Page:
Finding Ease Through Movement

Woman runner running and walking with dog in park summer nature exercising in bright forest outdoors

The human body was made to move. Our parts (and our whole) simply function better when we are active. It would be great if there was a magic formula that told us exactly what to do, when to do it, and for how long, but that doesn’t exist. We know there is a minimum and maximum level of activity that we should all adhere to if we are truly interested in practicing good self-care, but how do we measure it?

Although advice varies widely as to what exercise is good and how much is enough, we’d like to simplify it for you. Movement is good for us, but often our emotional and logical brains get in the way and complicate the situation. In an attempt to find more ease in our daily lives, worrying about movement defeats the purpose of doing it. Moving your body should be an easy thing to do, be aligned with your interests and values, and should add enjoyment to your life. If you struggle with this concept, you may be struggling with your perceived expectations of exercise.

Movement vs. Exercise

Is there really a difference between moving and exercising? Moving sounds gentle, simple, and…easier. Sometimes exercising just sounds sweaty, disruptive, and, well…difficult. We have grown accustomed to the notion that if we work out harder, faster, and longer, we will feel better and be healthier. Exercising is movement – moving is exercise, plain and simple. If you have trouble because you believe exercise is too hard or just moving is not hard enough, step away from the words themselves and try to embrace the intention of loving yourself and treating yourself well. A few tips:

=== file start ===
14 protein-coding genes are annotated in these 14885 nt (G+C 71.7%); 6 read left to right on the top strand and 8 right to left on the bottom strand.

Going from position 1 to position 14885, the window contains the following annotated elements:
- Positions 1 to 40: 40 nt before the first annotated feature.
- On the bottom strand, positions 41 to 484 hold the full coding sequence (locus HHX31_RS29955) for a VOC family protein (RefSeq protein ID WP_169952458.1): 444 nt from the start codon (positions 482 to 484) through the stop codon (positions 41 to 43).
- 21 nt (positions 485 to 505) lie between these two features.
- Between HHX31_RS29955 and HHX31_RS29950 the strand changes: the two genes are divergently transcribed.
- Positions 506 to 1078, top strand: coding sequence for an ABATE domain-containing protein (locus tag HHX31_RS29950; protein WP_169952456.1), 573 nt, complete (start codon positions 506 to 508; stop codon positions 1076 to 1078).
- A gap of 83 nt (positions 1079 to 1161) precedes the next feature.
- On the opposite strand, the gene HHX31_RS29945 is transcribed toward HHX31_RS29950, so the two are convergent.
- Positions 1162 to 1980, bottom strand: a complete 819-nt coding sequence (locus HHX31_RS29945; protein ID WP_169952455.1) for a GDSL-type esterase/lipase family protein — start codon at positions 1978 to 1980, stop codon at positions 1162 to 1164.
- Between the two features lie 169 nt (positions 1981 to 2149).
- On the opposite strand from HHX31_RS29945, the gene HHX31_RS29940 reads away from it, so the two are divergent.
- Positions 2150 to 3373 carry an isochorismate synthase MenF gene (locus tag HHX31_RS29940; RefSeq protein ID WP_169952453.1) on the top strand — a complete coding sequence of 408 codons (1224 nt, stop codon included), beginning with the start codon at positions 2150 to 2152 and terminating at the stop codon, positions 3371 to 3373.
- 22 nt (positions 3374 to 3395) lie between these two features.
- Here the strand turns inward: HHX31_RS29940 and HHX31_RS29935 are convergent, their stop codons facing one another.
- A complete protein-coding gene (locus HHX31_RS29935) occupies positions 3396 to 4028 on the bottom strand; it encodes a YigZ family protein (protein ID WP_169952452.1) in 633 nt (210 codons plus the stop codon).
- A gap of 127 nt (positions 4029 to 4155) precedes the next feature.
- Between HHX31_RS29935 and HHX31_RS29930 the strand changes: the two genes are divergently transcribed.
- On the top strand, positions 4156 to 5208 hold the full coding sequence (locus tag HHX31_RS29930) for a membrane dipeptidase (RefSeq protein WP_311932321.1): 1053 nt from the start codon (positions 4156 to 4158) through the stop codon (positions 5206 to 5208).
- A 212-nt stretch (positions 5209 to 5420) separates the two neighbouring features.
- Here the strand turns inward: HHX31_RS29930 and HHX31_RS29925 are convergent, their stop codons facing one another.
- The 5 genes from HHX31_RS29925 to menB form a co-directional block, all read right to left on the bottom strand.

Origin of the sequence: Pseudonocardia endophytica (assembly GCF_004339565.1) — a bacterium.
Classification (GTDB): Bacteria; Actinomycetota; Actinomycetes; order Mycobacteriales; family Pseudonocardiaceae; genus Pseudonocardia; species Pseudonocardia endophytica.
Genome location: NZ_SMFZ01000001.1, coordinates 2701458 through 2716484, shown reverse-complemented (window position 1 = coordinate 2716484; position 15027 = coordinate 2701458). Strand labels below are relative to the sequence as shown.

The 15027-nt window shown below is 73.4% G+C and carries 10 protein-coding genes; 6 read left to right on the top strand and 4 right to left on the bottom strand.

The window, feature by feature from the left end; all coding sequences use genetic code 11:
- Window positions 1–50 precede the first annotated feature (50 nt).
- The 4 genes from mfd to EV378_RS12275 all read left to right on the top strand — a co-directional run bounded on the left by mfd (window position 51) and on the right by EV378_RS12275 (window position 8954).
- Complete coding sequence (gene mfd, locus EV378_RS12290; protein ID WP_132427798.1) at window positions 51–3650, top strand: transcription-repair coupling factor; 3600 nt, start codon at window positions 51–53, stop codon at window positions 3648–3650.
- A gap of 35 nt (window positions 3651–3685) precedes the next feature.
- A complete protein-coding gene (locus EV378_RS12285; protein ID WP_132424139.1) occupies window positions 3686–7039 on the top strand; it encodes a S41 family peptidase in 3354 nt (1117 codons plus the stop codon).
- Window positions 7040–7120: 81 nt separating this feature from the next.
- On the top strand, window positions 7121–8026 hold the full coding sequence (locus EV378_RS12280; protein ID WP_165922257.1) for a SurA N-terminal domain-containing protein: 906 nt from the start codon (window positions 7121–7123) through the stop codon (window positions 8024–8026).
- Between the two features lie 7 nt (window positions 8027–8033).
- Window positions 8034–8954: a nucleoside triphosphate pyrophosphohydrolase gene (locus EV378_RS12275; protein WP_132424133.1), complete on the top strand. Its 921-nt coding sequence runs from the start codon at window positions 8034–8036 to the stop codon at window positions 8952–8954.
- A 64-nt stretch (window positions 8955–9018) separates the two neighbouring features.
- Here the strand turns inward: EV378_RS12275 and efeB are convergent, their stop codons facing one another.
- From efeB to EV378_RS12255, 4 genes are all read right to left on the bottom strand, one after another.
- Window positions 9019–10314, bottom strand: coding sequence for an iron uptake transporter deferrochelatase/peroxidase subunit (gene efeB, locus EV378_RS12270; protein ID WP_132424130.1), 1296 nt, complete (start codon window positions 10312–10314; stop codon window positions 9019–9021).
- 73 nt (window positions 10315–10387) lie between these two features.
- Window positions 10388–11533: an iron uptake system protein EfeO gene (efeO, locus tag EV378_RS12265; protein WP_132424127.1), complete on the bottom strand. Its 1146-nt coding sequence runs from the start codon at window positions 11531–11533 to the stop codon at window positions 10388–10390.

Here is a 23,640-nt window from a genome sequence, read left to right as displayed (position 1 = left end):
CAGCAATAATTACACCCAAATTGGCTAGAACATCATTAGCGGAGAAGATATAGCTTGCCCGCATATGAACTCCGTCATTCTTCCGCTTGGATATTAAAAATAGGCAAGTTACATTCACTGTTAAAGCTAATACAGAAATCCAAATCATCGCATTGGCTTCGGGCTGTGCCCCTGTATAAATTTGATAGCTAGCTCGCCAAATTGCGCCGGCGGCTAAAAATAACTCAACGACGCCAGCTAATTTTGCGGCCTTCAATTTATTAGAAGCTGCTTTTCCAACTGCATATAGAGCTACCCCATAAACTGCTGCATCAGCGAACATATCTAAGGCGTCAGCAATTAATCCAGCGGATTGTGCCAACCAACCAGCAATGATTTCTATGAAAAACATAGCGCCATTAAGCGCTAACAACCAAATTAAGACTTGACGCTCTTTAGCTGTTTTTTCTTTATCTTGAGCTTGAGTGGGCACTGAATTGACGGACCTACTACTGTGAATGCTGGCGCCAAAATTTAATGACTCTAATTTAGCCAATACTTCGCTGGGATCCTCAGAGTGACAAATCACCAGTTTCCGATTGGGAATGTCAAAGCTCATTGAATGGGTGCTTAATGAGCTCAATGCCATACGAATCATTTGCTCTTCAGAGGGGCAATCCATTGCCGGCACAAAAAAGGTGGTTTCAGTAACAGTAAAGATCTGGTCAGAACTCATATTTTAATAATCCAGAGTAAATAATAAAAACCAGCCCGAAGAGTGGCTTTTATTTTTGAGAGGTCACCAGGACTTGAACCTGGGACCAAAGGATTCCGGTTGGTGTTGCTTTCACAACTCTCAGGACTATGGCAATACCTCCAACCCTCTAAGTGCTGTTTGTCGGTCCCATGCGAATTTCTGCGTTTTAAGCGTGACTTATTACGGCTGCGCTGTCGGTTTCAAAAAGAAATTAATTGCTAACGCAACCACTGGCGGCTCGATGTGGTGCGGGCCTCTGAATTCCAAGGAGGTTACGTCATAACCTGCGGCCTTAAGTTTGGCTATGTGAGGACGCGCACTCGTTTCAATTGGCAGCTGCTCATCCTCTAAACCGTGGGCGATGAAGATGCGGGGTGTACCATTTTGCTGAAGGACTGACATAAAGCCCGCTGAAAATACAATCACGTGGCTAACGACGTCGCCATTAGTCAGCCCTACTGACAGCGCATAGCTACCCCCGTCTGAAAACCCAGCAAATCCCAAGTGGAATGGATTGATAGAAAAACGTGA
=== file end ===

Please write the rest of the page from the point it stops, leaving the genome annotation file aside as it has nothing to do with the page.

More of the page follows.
• Start where you are.
    Attempting too much, too soon is usually a recipe for disaster- you’ll be too sore or too frustrated to keep it up.
  • Adjust your attitude.
    This is about self-care, this is about a healthier lifestyle – for the rest of your life. View exercise as pampering yourself.
  • Ignore judgement and criticism.
    Moving is moving, quit comparing yourself and your efforts to other people.
  • Be realistic.
    If something isn’t working for you, try something else. If you know you are not moving enough, move more or faster.
  • Make it a ritual.
    Schedule exercise time into your day. Place your self-worth high on your list. Develop other supporting practices or routines into the ritual that will encourage you (new workout clothes, music, friends, etc.)
  • Don’t overthink it.
    If you are having a stressful day or your plan gets rescheduled, fit in whatever you can, such as ab work while catching up on your favorite show, or a short walk instead of a longer run.

Whether you are a weekend warrior or prefer a quiet walk in the evenings with your dog, the most important thing is to find ways to move that honor your body, mind, and spirit. Ultimately, this is what brings ease to your life and your well-being.

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